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Adults needed for debate on immigration

Immigration policy is back on the public agenda. Maybe this time we can have a rational discussion about the shortcomings and what has to be changed.

The failures are obvious. Economically, new immigrants cost us far more than they add to the economy – about $16 billion a year. Yet we continue to hear that unsustainably high immigration levels are needed to offset an aging population or to counter declining birthrates or to provide skilled workers or to provide people to do work Canadians don’t want to do … and the list goes on.

Few of the economic arguments stand up to scrutiny.

Worst still are the impacts to our culture and social cohesion. That topic, however, is a political hot potato, rife with accusations of racism, which stifles debate.

In announcing some changes to immigration policy this week, the Harper government is walking a fine line. It wants to reduce the number of family-class immigrants slightly, focusing on those in the economic class. Cracking down on illegals is also part of the plan. Its stance attempts to mollify the majority of Canadians increasingly worried about immigration’s negative impact on the country while continuing to pander to immigrant votes, a mainstay with all political parties. (The idea being that immigrants are grateful to the government that brought them into the country.)

At the heart of the latest tweaks is the realization that the majority of immigrants don’t meet the already-weak economic rationale for immigrants in the first place: the need for skilled workers who already speak one of our two official languages.

In fact, only 17 per cent of immigrants fit that bill. Another 26 per cent are the immediate family members – spouse and children – of those immigrants, although they, too, are lumped into the economic class, which officially makes up about 60 per cent of immigrants. That class also includes “business” immigrants, the kind that come here to open businesses, typically small ones that pay
poorly rather than the occasional splashy ones governments like to trot out for public consumption.

The numbers are obviously padded to hide the fact that more than four-fifths of immigrants – including the 13 per cent who come as refugees – don’t contribute to the economy, but in fact draw far more social services than they provide in tax revenue.

Immigration has long been detached from Canada’s economic needs, argues the Ottawa-based Centre for Immigration Policy Reform.

In 2010, for instance, the government allowed in 280,000 immigrants, the largest number in 57 years, despite a recession, growing unemployment, increasing demand for social services and a record-high deficit.

“We’re paying an arm and a leg to bring immigrants to Canada. The research shows that it’s costing us a fortune without any benefits,” says CIPR board member Martin Collacott, a former ambassador and currently senior fellow at the Fraser Institute where he studies immigration and refugee policy, national identity and multiculturalism, as well as related national security issues.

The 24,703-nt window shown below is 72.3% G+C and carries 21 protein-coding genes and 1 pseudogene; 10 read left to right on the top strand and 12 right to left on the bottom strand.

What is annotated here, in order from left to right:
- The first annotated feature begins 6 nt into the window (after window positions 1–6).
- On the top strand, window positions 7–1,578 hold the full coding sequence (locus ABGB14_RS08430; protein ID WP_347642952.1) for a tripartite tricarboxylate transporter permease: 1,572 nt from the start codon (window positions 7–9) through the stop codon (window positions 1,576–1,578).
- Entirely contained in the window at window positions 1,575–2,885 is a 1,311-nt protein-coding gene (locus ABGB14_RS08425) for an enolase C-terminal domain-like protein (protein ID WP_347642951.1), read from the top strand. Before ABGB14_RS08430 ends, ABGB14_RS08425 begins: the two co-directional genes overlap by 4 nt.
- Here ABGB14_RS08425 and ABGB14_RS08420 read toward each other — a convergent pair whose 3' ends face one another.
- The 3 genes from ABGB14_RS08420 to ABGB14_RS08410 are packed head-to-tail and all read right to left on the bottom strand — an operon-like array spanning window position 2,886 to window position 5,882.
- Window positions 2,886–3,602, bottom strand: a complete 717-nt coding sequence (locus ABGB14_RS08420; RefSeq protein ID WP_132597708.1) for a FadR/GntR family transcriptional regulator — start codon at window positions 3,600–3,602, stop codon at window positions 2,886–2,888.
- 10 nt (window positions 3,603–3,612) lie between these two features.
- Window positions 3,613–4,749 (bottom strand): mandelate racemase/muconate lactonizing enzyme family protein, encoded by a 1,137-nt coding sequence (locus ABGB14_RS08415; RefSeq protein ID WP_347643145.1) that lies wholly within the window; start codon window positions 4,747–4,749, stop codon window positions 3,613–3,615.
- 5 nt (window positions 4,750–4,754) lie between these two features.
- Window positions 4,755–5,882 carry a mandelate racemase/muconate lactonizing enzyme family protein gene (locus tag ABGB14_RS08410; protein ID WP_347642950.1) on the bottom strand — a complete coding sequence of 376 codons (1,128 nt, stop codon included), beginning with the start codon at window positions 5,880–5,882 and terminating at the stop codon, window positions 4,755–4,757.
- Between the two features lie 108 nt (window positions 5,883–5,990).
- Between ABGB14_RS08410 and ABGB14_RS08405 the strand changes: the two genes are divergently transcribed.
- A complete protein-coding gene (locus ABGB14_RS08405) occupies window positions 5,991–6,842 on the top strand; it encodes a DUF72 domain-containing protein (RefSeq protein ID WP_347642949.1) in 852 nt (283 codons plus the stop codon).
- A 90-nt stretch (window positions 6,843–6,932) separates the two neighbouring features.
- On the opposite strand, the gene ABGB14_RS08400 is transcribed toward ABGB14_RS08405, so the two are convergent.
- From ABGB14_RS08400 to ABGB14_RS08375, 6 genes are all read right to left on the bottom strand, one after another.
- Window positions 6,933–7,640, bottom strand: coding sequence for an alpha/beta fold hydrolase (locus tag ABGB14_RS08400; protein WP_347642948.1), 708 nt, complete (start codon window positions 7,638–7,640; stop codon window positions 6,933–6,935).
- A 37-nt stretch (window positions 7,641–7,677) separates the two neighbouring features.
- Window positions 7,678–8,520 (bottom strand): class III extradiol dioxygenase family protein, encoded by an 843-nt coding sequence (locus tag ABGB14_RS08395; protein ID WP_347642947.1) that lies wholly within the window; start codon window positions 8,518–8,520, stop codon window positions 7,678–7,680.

The organization says immigration numbers should be cut dramatically. Drawing on British studies about its immigrant problems, the number here should be somewhere around 70,000, centered on skilled, ready-for-the-workplace immigrants and their immediate families.

The family-class programs – parents, grandparents, siblings – just doesn’t work, and runs counter to the way immigration occurred historically. In my own family’s case, one set of great-grandparents made a one-way trip to Canada, never again seeing any of those they left behind. Of my immigrant grandparents, there was the occasional trans-Atlantic trip in later years, but that was about it.

Today, with cheap travel, e-mail and phone service, immigrants have ample ways to stay in touch. But apparently that’s not good enough: many want to bring the entire extended family over with them.

“The older immigrants knew there was a price to pay for immigration and the opportunities it provide. New people want it both ways,” says Collacott.

“Immigration is supposed to be about what is good for Canadians. And bringing in parents isn’t good for us.”

An immediate drop in numbers should be the first step, the rationale response to current economic conditions. Perhaps even a freeze is in order, providing time for exiting immigrants to integrate into our society, both economically and culturally.

Changes are needed on both fronts.

Economically, where immigrants once assumed a comparable standard of living after about 10 years in the country, that trend stopped almost three decades ago. Today, immigrants now earn considerably less – as little as half of native-born Canadians – with little prospect of improvement. That in turn leads to some of the societal problems increasingly associated with immigration.

Record numbers streaming in add to overall GDP and taxation levels, but that does not translate into
greater prosperity for all. Just the opposite, as quality of life takes a hit, particularly in larger cities.

There are plenty of reasons to discuss immigration policy and the attendant and equally-flawed multiculturalism programs. We just have to get past the politically correct nonsense and be adults about if for the sake of the country.

“We have to figure out how you can have an informed and engaged debate without descending into name-calling,” says Collacott, hitting the nail on the head.

A little more local for your inbox.

Seven days. One newsletter. Local reporting about people and places you
won't find anywhere else. Stay caught up with The Observer This Week.

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